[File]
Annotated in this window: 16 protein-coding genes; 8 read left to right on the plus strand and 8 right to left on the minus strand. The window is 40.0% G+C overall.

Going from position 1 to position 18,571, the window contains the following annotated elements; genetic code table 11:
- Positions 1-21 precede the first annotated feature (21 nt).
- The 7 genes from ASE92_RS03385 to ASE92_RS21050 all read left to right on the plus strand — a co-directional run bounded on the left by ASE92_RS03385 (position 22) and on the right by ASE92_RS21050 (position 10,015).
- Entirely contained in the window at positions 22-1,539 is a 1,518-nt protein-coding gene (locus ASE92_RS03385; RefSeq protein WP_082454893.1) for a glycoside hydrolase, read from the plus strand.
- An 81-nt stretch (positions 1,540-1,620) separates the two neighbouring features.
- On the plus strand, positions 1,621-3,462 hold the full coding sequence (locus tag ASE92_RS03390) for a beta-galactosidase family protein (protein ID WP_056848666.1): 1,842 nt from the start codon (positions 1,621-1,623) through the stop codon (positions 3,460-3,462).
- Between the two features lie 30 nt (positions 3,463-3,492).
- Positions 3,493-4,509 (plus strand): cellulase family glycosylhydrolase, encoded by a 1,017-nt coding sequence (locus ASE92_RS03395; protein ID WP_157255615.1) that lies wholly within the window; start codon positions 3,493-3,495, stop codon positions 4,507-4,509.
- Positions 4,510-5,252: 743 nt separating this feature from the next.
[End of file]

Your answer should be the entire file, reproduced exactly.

Annotated in this window: 16 protein-coding genes; 8 read left to right on the plus strand and 8 right to left on the minus strand. The window is 40.0% G+C overall.

Going from position 1 to position 18,571, the window contains the following annotated elements; genetic code table 11:
- Positions 1-21 precede the first annotated feature (21 nt).
- The 7 genes from ASE92_RS03385 to ASE92_RS21050 all read left to right on the plus strand — a co-directional run bounded on the left by ASE92_RS03385 (position 22) and on the right by ASE92_RS21050 (position 10,015).
- Entirely contained in the window at positions 22-1,539 is a 1,518-nt protein-coding gene (locus ASE92_RS03385; RefSeq protein WP_082454893.1) for a glycoside hydrolase, read from the plus strand.
- An 81-nt stretch (positions 1,540-1,620) separates the two neighbouring features.
- On the plus strand, positions 1,621-3,462 hold the full coding sequence (locus tag ASE92_RS03390) for a beta-galactosidase family protein (protein ID WP_056848666.1): 1,842 nt from the start codon (positions 1,621-1,623) through the stop codon (positions 3,460-3,462).
- Between the two features lie 30 nt (positions 3,463-3,492).
- Positions 3,493-4,509 (plus strand): cellulase family glycosylhydrolase, encoded by a 1,017-nt coding sequence (locus ASE92_RS03395; protein ID WP_157255615.1) that lies wholly within the window; start codon positions 3,493-3,495, stop codon positions 4,507-4,509.
- Positions 4,510-5,252: 743 nt separating this feature from the next.